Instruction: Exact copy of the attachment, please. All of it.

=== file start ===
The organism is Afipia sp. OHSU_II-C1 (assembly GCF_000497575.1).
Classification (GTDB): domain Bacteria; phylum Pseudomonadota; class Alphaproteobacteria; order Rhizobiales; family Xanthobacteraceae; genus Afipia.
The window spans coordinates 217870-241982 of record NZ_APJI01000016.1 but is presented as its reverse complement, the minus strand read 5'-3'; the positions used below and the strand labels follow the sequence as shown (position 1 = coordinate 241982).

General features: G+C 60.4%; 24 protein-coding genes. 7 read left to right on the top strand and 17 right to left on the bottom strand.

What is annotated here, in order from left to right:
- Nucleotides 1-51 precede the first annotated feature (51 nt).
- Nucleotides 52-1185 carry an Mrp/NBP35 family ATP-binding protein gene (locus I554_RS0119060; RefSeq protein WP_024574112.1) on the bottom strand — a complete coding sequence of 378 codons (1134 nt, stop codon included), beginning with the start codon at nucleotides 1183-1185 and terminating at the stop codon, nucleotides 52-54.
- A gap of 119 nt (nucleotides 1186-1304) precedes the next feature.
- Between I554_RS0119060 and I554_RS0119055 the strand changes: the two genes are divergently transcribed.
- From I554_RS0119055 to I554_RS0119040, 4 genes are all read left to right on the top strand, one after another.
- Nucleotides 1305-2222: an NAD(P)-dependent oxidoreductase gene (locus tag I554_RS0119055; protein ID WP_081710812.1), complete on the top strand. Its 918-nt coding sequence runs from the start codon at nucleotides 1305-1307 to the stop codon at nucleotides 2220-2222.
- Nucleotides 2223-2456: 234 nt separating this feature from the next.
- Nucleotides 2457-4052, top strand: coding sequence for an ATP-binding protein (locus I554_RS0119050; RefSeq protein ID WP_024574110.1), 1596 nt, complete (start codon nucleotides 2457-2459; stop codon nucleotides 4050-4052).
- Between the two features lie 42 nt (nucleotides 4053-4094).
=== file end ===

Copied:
The organism is Afipia sp. OHSU_II-C1 (assembly GCF_000497575.1).
Classification (GTDB): domain Bacteria; phylum Pseudomonadota; class Alphaproteobacteria; order Rhizobiales; family Xanthobacteraceae; genus Afipia.
The window spans coordinates 217870-241982 of record NZ_APJI01000016.1 but is presented as its reverse complement, the minus strand read 5'-3'; the positions used below and the strand labels follow the sequence as shown (position 1 = coordinate 241982).

General features: G+C 60.4%; 24 protein-coding genes. 7 read left to right on the top strand and 17 right to left on the bottom strand.

What is annotated here, in order from left to right:
- Nucleotides 1-51 precede the first annotated feature (51 nt).
- Nucleotides 52-1185 carry an Mrp/NBP35 family ATP-binding protein gene (locus I554_RS0119060; RefSeq protein WP_024574112.1) on the bottom strand — a complete coding sequence of 378 codons (1134 nt, stop codon included), beginning with the start codon at nucleotides 1183-1185 and terminating at the stop codon, nucleotides 52-54.
- A gap of 119 nt (nucleotides 1186-1304) precedes the next feature.
- Between I554_RS0119060 and I554_RS0119055 the strand changes: the two genes are divergently transcribed.
- From I554_RS0119055 to I554_RS0119040, 4 genes are all read left to right on the top strand, one after another.
- Nucleotides 1305-2222: an NAD(P)-dependent oxidoreductase gene (locus tag I554_RS0119055; protein ID WP_081710812.1), complete on the top strand. Its 918-nt coding sequence runs from the start codon at nucleotides 1305-1307 to the stop codon at nucleotides 2220-2222.
- Nucleotides 2223-2456: 234 nt separating this feature from the next.
- Nucleotides 2457-4052, top strand: coding sequence for an ATP-binding protein (locus I554_RS0119050; RefSeq protein ID WP_024574110.1), 1596 nt, complete (start codon nucleotides 2457-2459; stop codon nucleotides 4050-4052).
- Between the two features lie 42 nt (nucleotides 4053-4094).